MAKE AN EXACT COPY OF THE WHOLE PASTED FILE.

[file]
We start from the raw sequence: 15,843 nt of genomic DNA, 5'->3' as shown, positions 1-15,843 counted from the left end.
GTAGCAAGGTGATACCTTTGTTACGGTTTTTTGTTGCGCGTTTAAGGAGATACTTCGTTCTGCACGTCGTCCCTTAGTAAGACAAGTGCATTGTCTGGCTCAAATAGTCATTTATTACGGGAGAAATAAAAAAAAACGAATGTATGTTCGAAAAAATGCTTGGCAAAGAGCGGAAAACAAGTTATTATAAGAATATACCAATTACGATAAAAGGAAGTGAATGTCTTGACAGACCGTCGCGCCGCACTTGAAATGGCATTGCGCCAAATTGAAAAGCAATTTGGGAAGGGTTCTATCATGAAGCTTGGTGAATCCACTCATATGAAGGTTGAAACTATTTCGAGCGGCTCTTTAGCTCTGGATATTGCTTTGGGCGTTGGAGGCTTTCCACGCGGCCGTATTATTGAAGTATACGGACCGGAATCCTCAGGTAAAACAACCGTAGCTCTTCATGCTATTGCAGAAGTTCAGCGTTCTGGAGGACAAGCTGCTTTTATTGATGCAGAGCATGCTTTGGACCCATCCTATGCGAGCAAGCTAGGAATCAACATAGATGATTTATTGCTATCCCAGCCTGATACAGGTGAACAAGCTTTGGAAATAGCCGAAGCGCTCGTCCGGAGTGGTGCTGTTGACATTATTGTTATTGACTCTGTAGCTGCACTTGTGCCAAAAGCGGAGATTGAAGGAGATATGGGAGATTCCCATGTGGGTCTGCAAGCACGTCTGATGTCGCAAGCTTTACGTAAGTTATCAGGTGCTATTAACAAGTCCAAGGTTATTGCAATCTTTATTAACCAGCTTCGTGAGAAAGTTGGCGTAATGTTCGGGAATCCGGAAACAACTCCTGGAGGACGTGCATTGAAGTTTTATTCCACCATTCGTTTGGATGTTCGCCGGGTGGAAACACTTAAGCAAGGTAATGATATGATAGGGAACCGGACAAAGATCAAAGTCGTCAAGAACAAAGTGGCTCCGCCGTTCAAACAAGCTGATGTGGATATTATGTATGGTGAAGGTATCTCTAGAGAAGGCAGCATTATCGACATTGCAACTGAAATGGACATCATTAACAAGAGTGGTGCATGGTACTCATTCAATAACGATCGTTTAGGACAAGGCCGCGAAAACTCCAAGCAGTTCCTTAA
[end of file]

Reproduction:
We start from the raw sequence: 15,843 nt of genomic DNA, 5'->3' as shown, positions 1-15,843 counted from the left end.
GTAGCAAGGTGATACCTTTGTTACGGTTTTTTGTTGCGCGTTTAAGGAGATACTTCGTTCTGCACGTCGTCCCTTAGTAAGACAAGTGCATTGTCTGGCTCAAATAGTCATTTATTACGGGAGAAATAAAAAAAAACGAATGTATGTTCGAAAAAATGCTTGGCAAAGAGCGGAAAACAAGTTATTATAAGAATATACCAATTACGATAAAAGGAAGTGAATGTCTTGACAGACCGTCGCGCCGCACTTGAAATGGCATTGCGCCAAATTGAAAAGCAATTTGGGAAGGGTTCTATCATGAAGCTTGGTGAATCCACTCATATGAAGGTTGAAACTATTTCGAGCGGCTCTTTAGCTCTGGATATTGCTTTGGGCGTTGGAGGCTTTCCACGCGGCCGTATTATTGAAGTATACGGACCGGAATCCTCAGGTAAAACAACCGTAGCTCTTCATGCTATTGCAGAAGTTCAGCGTTCTGGAGGACAAGCTGCTTTTATTGATGCAGAGCATGCTTTGGACCCATCCTATGCGAGCAAGCTAGGAATCAACATAGATGATTTATTGCTATCCCAGCCTGATACAGGTGAACAAGCTTTGGAAATAGCCGAAGCGCTCGTCCGGAGTGGTGCTGTTGACATTATTGTTATTGACTCTGTAGCTGCACTTGTGCCAAAAGCGGAGATTGAAGGAGATATGGGAGATTCCCATGTGGGTCTGCAAGCACGTCTGATGTCGCAAGCTTTACGTAAGTTATCAGGTGCTATTAACAAGTCCAAGGTTATTGCAATCTTTATTAACCAGCTTCGTGAGAAAGTTGGCGTAATGTTCGGGAATCCGGAAACAACTCCTGGAGGACGTGCATTGAAGTTTTATTCCACCATTCGTTTGGATGTTCGCCGGGTGGAAACACTTAAGCAAGGTAATGATATGATAGGGAACCGGACAAAGATCAAAGTCGTCAAGAACAAAGTGGCTCCGCCGTTCAAACAAGCTGATGTGGATATTATGTATGGTGAAGGTATCTCTAGAGAAGGCAGCATTATCGACATTGCAACTGAAATGGACATCATTAACAAGAGTGGTGCATGGTACTCATTCAATAACGATCGTTTAGGACAAGGCCGCGAAAACTCCAAGCAGTTCCTTAA